Friday, January 13, 2012

Black Creek Historic Brewery - Porter

ABV 5% (Bottled)

From the Bottle

"EXPERIENCE ONTARIO'S RICH BREWING HERITAGE - Black Creek Historic Brewery is located in the heart of Black Creek Pioneer Village in Toronto, Ontario. Here we have recreated a working historic brewery where our Brew Masters handcraft the same ales enjoyed in Ontario's country villages in the 1800's." They have a decent looking website at

The History

"In the 1860s there were 155 registered breweries in Ontario, and countless smaller operations. Black Creek Historic Brewery is the first in this province to replicate the brewing processes of that era, when there was no electricity or refrigeration, no stainless steel tanks or bottling plants."

"Porter - Porter's deep-mahogany colour comes from a darkly roasted malt. The flavour varies from slightly nutty with burnt grain hints to bittersweet chocolate and coffee. Originating as a distinct style in the 1700s, its name comes from the hardworking porters of London who enjoyed this inexpensive, fortifying drink."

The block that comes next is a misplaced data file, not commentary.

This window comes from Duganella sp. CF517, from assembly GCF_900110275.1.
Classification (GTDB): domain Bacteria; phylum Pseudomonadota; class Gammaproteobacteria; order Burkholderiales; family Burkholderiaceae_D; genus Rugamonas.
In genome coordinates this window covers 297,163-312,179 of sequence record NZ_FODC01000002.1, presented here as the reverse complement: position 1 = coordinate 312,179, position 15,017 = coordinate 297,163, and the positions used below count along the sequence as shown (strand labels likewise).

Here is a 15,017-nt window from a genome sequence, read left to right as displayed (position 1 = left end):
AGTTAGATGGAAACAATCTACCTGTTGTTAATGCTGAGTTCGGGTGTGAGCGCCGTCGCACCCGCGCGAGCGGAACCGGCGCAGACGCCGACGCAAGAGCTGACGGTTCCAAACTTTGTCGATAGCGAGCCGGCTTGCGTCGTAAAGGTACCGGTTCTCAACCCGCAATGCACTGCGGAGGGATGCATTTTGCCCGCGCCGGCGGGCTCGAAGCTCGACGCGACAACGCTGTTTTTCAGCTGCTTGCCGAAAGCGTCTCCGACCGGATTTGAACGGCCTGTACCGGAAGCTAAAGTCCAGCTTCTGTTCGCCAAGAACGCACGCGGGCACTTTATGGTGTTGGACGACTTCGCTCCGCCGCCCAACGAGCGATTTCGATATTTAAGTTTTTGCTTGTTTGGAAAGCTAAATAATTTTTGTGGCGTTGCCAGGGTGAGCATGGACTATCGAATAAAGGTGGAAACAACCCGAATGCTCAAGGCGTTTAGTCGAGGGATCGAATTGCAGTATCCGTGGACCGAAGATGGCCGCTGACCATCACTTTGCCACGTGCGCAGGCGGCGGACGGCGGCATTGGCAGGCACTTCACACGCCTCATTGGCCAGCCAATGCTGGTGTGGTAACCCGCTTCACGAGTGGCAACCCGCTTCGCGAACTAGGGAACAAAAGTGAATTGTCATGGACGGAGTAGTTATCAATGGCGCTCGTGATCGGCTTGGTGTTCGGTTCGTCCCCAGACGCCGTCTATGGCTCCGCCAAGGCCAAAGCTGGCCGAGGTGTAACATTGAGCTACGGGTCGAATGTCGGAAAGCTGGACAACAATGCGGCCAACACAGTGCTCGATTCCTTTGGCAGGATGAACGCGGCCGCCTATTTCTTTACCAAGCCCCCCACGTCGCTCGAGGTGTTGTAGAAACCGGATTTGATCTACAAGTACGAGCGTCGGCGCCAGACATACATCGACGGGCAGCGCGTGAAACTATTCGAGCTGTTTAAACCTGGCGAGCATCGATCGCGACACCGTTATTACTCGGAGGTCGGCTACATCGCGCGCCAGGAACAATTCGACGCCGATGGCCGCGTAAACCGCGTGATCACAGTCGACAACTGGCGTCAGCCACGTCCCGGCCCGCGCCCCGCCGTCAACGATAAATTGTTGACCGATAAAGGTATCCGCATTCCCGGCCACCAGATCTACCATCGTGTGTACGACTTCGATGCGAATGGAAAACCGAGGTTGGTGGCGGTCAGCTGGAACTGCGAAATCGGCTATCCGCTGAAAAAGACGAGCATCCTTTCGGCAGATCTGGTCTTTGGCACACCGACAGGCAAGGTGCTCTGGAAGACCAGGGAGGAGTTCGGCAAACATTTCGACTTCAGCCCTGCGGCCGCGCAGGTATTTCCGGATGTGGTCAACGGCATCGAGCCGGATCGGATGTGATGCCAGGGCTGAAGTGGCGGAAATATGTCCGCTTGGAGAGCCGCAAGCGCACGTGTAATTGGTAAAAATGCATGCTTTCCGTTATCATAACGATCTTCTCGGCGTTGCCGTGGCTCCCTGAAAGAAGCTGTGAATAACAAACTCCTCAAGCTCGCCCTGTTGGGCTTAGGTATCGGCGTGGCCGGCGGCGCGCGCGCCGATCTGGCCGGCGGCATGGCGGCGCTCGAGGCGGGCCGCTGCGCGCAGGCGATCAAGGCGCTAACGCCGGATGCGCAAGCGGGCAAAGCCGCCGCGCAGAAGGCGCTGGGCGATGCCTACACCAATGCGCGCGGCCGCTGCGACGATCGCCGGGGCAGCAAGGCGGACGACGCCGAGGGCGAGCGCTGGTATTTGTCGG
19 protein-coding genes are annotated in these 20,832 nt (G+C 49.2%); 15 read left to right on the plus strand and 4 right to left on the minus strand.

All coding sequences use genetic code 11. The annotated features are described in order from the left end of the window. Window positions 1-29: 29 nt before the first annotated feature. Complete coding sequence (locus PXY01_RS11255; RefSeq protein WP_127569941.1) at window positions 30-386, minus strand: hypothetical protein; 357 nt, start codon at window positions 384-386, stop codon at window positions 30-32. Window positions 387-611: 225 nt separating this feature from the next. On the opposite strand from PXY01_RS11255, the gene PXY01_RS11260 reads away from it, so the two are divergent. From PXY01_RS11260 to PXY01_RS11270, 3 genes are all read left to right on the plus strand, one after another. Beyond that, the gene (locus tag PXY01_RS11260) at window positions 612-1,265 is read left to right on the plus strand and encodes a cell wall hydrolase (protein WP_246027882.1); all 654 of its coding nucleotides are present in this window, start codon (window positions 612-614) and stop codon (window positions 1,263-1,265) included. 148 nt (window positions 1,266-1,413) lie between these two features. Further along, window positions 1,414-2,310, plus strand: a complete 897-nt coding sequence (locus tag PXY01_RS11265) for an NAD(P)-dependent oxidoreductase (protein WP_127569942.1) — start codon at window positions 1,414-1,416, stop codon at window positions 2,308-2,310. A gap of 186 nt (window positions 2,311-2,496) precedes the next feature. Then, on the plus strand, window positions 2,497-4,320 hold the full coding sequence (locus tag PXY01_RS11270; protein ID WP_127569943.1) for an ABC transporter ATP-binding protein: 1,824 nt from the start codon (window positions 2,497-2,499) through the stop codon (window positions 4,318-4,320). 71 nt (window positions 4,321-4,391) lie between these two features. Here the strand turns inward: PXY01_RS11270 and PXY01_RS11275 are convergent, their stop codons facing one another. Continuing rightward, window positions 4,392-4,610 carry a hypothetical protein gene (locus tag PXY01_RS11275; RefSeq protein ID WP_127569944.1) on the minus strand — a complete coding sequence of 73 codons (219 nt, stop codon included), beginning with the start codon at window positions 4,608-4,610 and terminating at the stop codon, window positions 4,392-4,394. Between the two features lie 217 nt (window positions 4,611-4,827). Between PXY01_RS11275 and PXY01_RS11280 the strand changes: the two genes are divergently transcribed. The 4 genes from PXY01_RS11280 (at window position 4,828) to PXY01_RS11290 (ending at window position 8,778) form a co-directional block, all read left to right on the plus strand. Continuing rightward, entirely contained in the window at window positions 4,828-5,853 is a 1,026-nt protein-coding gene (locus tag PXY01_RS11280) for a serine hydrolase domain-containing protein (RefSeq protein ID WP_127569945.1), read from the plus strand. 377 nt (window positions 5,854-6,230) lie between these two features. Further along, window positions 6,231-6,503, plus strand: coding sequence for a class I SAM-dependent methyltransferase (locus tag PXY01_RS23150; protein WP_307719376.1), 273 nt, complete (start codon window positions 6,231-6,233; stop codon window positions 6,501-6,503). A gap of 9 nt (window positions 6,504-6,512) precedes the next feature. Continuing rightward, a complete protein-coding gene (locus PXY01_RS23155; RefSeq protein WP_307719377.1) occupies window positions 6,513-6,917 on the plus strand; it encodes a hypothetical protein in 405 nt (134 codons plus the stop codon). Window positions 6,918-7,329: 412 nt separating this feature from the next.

The Pour

This porter pours light with a one finger, off-white head that disappeared quickly even with a hard pour. No frothy mustaches here. The colour is a dark brown/red mahogany. I again used a wide mouth Chimay glass at cellar temp.


Malty sweetness is first to hit the nose. Overall it's a hit of sweetness. Nothing I'd call toasty. The scent of caramel is prominent, like Werther's Original. Very pleasant. The nose is by far the best thing about this brew.


Hits the tongue very watery with little carbonation. The caramel and malt flavours are very soft as well. The body is light on substance, flavours and effect which is disappointing. There is little to no aftertaste to speak of. No surprises here. The promise of 'roasted' flavours and aromas is a shame to miss. Possibly some mild hop bite, but I'm talking very mild. Maybe a session porter?

Overall Impressions

As this is a porter I've heard it should be lighter, but then also read that there is little difference between porters and stouts these days. That puts this brew up against some serious competition. Overall it's a very drinkable beer with light carbonation and light flavours, but this seems to have cost it any interesting layers or surprises it could have had. I'd call this the Coors Light of porters/stouts. It has it's place, but more as an introduction to the style. All this being said I give it a C. However, since I may be unfamiliar with some stylistic differences, I could be off in expecting a stronger more layered beer. If that is the case, I could go for a C+.


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